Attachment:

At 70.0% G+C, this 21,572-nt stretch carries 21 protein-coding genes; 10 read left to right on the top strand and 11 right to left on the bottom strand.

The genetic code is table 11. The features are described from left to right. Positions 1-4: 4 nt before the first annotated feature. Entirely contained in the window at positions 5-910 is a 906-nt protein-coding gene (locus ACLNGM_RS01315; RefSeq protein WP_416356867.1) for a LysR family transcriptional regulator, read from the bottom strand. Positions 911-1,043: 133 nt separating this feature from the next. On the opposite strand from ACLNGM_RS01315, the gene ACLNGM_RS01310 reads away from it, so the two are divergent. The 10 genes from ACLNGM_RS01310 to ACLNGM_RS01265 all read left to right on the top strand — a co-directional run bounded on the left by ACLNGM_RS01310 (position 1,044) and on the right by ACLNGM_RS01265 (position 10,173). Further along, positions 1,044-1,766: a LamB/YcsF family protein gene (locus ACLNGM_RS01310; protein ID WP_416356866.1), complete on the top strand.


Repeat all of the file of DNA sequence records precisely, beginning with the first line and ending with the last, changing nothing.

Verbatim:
At 70.0% G+C, this 21,572-nt stretch carries 21 protein-coding genes; 10 read left to right on the top strand and 11 right to left on the bottom strand.

The genetic code is table 11. The features are described from left to right. Positions 1-4: 4 nt before the first annotated feature. Entirely contained in the window at positions 5-910 is a 906-nt protein-coding gene (locus ACLNGM_RS01315; RefSeq protein WP_416356867.1) for a LysR family transcriptional regulator, read from the bottom strand. Positions 911-1,043: 133 nt separating this feature from the next. On the opposite strand from ACLNGM_RS01315, the gene ACLNGM_RS01310 reads away from it, so the two are divergent. The 10 genes from ACLNGM_RS01310 to ACLNGM_RS01265 all read left to right on the top strand — a co-directional run bounded on the left by ACLNGM_RS01310 (position 1,044) and on the right by ACLNGM_RS01265 (position 10,173). Further along, positions 1,044-1,766: a LamB/YcsF family protein gene (locus ACLNGM_RS01310; protein ID WP_416356866.1), complete on the top strand.